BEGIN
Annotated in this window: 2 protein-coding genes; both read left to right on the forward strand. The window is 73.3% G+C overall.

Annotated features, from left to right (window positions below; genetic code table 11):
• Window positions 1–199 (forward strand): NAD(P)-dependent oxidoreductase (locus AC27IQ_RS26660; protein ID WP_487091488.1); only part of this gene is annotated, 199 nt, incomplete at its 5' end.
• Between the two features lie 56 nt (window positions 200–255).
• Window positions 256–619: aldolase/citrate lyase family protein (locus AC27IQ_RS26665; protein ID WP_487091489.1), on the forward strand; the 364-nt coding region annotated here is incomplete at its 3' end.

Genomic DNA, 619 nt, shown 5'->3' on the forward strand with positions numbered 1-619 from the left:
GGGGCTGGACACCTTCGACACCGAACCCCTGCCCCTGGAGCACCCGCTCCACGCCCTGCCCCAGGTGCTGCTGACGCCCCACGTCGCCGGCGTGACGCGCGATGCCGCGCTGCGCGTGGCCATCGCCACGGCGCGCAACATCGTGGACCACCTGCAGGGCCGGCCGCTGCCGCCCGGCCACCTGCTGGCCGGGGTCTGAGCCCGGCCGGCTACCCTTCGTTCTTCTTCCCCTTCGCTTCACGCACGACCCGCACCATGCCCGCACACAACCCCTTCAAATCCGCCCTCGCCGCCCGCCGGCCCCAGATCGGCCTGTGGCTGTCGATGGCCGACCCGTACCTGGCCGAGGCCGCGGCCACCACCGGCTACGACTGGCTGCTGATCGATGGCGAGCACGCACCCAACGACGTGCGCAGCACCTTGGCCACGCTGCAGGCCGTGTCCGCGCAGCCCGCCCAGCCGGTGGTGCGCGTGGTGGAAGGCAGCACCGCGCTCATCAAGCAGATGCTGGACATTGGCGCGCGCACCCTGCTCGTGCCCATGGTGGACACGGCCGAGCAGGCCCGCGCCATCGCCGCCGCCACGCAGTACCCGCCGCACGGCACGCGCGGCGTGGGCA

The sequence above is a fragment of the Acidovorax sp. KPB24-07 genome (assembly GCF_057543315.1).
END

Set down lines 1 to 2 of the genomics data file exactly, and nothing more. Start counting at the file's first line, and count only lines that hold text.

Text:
Annotated in this window: 2 protein-coding genes; both read left to right on the forward strand. The window is 73.3% G+C overall.

Annotated features, from left to right (window positions below; genetic code table 11):